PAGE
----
I left Showtime this past May, safely cradled on the hard as an army of workers descended upon her. At that time I had discussed the planning stages of the refit with Steve Anderson, the project manager and president of Somerset, Massachusetts-based J&J Marine, the refit yard doing the work (“Refit to be Tried”). Now, weeks later, I’m back to lend a hand, and find out how some of the more intensive work has been going and get a handle on the costs.
“Time really is money in this business and with this project and our six-week-to-launch schedule, there was little, if any, wiggle room,” Anderson said as we strode across the yard to the work site. He had been putting in 70-hour weeks in addition to working on weekends.
Improving Showtime is a project-specific undertaking: the refurbishing of a 40-year old wood boat. The work required does not translate into what most owners need to tackle. But some aspects of this project apply to anyone considering a similar undertaking, whether on a wood or fiberglass boat. Digging into a project like this means looking at the various systems-from the electrical systems to the engines to the helm electronics-and examining them closely to see how they’ve held up. The project team looks at each potential fix and decides whether the system needs work now or can wait, all within the constraints of the budget.
“We carefully assess each job according to the kind of work the owner wishes to do,” Anderson said. “After a thorough consultation, we generate a wish list and pass that on to individual shop managers: fiberglass, wood, paint, mechanical, and so on. From there we generate a ‘guesstimate’ based on hourly rates until it is refined to a fixed estimate,” he said. Once that is approved, Anderson will set up a schedule for hauling and begin the work. “What is most important about the process and getting the job done right is to understand what you should be doing and what you can afford,” he added.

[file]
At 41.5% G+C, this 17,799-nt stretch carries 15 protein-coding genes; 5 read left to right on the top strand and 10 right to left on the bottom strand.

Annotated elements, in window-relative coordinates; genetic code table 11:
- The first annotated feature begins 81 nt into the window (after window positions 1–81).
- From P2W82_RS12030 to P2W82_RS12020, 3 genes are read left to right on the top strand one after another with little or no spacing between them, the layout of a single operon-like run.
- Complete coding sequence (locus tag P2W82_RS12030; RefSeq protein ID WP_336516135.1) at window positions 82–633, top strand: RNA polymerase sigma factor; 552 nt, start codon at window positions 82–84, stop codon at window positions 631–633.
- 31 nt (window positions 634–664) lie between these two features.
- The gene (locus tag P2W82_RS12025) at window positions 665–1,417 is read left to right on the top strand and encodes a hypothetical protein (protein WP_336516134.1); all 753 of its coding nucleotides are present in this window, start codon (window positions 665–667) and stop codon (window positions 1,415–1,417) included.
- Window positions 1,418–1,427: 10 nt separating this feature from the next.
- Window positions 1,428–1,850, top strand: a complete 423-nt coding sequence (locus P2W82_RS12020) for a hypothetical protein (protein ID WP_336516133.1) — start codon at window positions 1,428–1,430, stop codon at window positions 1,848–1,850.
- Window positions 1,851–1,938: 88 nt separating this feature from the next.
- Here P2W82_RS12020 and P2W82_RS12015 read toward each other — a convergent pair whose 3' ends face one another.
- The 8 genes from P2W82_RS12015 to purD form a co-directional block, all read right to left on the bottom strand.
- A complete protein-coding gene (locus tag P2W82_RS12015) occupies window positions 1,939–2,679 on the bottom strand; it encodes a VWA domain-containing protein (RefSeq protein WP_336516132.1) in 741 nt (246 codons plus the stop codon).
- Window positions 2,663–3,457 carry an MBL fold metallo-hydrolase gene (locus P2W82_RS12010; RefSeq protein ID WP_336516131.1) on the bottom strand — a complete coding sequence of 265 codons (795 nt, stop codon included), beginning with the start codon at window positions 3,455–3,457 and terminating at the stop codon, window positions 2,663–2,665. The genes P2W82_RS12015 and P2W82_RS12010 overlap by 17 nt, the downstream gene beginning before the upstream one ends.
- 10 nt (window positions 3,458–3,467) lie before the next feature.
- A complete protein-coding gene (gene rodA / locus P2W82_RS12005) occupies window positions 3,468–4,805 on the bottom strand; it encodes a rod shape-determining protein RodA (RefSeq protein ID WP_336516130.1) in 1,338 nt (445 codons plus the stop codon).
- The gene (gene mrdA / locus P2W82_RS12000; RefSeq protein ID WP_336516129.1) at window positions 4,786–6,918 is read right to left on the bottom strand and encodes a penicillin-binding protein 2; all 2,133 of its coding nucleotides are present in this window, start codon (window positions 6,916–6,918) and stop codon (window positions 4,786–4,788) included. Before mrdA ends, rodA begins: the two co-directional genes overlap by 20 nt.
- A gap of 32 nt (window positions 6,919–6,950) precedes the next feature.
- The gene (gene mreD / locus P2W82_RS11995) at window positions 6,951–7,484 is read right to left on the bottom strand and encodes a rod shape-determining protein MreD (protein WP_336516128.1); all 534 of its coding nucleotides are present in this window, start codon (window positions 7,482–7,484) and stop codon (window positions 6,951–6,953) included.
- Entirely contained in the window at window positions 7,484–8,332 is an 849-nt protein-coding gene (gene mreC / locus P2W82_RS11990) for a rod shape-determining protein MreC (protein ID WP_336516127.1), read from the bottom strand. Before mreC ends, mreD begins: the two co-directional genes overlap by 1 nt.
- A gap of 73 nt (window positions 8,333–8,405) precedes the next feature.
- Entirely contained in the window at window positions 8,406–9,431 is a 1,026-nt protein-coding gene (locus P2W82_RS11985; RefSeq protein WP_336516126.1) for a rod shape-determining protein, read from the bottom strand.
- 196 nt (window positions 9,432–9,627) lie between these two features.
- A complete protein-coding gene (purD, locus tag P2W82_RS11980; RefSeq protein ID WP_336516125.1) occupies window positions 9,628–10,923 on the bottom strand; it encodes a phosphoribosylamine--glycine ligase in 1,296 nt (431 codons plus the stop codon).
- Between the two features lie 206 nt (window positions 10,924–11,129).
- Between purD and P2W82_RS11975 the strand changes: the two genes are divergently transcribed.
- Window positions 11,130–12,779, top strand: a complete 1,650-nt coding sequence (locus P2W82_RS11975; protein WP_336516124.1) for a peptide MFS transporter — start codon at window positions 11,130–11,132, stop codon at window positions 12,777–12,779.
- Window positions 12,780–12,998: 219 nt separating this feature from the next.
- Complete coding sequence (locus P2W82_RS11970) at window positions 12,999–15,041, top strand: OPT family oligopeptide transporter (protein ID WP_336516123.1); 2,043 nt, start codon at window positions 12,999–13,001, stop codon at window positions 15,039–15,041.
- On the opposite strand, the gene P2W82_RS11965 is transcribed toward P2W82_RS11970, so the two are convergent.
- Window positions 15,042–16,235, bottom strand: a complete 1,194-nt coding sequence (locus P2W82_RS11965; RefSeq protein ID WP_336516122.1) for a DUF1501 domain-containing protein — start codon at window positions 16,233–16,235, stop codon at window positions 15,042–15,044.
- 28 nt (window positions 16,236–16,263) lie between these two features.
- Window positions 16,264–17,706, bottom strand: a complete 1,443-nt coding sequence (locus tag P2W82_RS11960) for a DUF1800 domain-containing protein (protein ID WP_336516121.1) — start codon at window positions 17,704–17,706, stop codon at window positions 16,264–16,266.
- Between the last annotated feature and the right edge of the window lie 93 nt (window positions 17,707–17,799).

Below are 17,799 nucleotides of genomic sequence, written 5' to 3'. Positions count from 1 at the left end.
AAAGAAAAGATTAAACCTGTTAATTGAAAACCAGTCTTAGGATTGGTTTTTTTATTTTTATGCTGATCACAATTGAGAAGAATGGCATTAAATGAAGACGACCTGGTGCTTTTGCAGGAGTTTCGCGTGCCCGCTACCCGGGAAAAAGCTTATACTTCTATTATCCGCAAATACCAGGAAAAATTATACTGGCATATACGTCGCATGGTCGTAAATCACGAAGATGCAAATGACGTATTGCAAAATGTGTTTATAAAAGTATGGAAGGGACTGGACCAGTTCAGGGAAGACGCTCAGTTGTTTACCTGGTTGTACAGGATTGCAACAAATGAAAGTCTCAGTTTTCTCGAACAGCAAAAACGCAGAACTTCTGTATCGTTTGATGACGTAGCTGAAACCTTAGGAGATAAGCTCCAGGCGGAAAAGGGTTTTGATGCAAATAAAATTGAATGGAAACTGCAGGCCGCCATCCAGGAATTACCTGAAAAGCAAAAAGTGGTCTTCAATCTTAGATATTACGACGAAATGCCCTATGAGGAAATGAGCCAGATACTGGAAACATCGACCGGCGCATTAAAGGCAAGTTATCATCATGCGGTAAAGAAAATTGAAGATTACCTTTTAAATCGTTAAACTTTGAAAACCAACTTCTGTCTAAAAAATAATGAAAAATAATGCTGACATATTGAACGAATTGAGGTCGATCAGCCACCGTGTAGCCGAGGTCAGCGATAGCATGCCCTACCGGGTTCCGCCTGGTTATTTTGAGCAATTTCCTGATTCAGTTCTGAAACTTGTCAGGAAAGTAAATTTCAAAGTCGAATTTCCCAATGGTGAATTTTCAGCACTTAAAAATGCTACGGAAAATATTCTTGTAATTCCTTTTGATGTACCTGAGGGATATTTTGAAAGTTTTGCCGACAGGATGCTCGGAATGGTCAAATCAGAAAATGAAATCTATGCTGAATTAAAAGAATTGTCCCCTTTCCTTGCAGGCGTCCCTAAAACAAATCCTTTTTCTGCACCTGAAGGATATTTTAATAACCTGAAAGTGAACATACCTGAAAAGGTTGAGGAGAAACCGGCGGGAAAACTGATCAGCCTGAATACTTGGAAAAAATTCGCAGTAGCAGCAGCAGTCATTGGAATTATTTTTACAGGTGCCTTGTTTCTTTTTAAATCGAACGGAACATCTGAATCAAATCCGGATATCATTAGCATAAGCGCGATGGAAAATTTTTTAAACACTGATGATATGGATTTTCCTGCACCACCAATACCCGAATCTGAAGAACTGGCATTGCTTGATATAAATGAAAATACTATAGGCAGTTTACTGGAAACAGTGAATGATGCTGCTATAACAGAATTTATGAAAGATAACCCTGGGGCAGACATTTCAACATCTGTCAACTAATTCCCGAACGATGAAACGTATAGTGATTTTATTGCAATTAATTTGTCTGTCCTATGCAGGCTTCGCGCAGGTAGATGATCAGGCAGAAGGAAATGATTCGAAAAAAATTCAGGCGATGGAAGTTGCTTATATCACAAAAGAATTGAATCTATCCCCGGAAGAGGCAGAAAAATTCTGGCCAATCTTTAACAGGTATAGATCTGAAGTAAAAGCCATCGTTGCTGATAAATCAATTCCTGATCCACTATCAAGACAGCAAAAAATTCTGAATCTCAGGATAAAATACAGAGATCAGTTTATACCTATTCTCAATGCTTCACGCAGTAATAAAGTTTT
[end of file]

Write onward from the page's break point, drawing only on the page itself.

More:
One area where costs can climb rapidly is electrical work. “It’s not a matter of just connecting red to red and black to black, if you know what I mean,” said veteran master electrician Dan Koehn. “Everything needs to be brought up to ABYC specs.”
After 20 years in the U.S. Navy as an electrician, Koehn went into business and has wired everything from big ships to fuel barges to commercial fishing boats.
I caught up with Koehn and partner Doris Phillips in the engineroom. Phillips, an electrical engineer, is also Koehn’s fiancée and the duo were in the process of rewiring the original mechanical Detroit Diesel 671NA engines with state-of-the-art Murphy electronic gauges. As we discussed project costs Koehn piped up with a grin: “Here’s one for you, Ken: In order to change the temperature senders, we’ll have to drain the antifreeze from both engines. That’ll take a half-day in itself,” he said.
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Koehn and Phillips are also removing the old 32-volt system and replacing it with a new 24-volt system. It can be as simple as changing a light bulb and as cost-intensive as getting all new pumps and motors. “We’re into about $4,000 so far in pumps. And in addition, one of the major items that also needed to be purchased was an expensive 40-amp, 24-volt Newmar battery charger,” he said.
Then there’s all the old wire they have already pulled out of the hull that will be replaced. “As we go along here, we’re finding mistakes that were made that need to be fixed,” he said, gesturing around the space. Correcting past mistakes-like when the “missing” 32-volt alternators on the engines were replaced with new 24-volt units or when the wrong relays were put on the sump pumps- also translates into additional costs in both materials and work hours.